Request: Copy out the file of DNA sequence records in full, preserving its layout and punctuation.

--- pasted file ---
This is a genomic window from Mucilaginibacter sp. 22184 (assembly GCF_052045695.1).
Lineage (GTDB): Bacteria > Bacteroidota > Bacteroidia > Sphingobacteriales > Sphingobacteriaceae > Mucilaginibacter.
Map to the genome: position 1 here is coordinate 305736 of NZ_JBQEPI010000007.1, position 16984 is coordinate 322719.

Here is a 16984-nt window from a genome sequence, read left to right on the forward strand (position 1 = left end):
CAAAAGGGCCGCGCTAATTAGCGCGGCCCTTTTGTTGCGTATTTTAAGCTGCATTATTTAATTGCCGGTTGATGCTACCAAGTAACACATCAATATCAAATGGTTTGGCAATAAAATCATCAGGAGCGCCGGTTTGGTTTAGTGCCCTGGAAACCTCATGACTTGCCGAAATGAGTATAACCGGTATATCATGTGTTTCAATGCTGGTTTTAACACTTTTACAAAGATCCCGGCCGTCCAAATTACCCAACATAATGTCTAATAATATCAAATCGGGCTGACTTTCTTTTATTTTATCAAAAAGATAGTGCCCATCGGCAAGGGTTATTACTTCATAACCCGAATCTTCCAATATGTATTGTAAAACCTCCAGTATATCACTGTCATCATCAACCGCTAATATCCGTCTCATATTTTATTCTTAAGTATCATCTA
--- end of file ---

This is a genomic window from Mucilaginibacter sp. 22184 (assembly GCF_052045695.1).
Lineage (GTDB): Bacteria > Bacteroidota > Bacteroidia > Sphingobacteriales > Sphingobacteriaceae > Mucilaginibacter.
Map to the genome: position 1 here is coordinate 305736 of NZ_JBQEPI010000007.1, position 16984 is coordinate 322719.

Here is a 16984-nt window from a genome sequence, read left to right on the forward strand (position 1 = left end):
CAAAAGGGCCGCGCTAATTAGCGCGGCCCTTTTGTTGCGTATTTTAAGCTGCATTATTTAATTGCCGGTTGATGCTACCAAGTAACACATCAATATCAAATGGTTTGGCAATAAAATCATCAGGAGCGCCGGTTTGGTTTAGTGCCCTGGAAACCTCATGACTTGCCGAAATGAGTATAACCGGTATATCATGTGTTTCAATGCTGGTTTTAACACTTTTACAAAGATCCCGGCCGTCCAAATTACCCAACATAATGTCTAATAATATCAAATCGGGCTGACTTTCTTTTATTTTATCAAAAAGATAGTGCCCATCGGCAAGGGTTATTACTTCATAACCCGAATCTTCCAATATGTATTGTAAAACCTCCAGTATATCACTGTCATCATCAACCGCTAATATCCGTCTCATATTTTATTCTTAAGTATCATCTA